No, it’s not going to protect jobs. It will hasten more job loss, says former NMP Calvin Cheng.
The logic is simple. If you can do your job from home, then anyone anywhere in the world can do the same job as long as he does it just as well.
“Better still if he does that job better and cheaper,” said Calvin.
In a digital world, the competition for jobs is not just from foreigners within your country, it is from foreigners everywhere in the world.
Cancelling free trade agreements, removing quotas and implementing protection measures will not protect local jobs. They will just hasten the loss of jobs, Calvin said.
You lose more than the jobs that can be ‘physically untied’ from their locations, you lose also the jobs that support them.
“This will be even more acute for Singapore, Calvin said, since we have a small domestic market. If jobs don’t have to be in Singapore, then we lose our relevance as a physical hub, he added.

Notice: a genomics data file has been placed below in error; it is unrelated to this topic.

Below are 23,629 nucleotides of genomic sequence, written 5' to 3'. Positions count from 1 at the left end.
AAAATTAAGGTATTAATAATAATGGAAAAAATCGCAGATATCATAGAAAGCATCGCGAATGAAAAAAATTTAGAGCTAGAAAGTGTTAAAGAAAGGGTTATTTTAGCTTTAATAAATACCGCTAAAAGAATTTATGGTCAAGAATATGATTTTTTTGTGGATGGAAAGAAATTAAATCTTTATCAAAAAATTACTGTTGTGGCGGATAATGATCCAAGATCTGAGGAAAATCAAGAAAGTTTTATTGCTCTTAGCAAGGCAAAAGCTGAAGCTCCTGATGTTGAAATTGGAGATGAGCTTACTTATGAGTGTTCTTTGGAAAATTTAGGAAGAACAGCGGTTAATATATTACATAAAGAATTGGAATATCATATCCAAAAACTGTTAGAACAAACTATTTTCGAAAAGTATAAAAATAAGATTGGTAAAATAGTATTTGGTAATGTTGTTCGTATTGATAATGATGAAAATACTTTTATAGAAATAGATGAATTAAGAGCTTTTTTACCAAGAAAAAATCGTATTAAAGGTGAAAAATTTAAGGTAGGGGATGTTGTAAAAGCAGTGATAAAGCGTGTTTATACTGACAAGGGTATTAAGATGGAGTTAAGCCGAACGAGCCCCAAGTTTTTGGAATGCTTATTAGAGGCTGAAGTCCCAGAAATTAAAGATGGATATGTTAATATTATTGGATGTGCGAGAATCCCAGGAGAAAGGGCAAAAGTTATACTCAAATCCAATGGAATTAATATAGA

The solution, Calvin suggested, is for Singapore to be a digital hub.
In 1819, modern Singapore was founded as a physical trading hub to connect trade routes.
200 years later, Singapore has to quickly transform ourselves into a digital trading hub to connect the world.
The location of Chinese and American internet regional HQs in Singapore is an important step towards this goal.
And Singaporeans have to re-align their mental frameworks to make themselves relevant to the entire world.
Protectionism will just make them lose their relevance even faster.
– Calvin Cheng –
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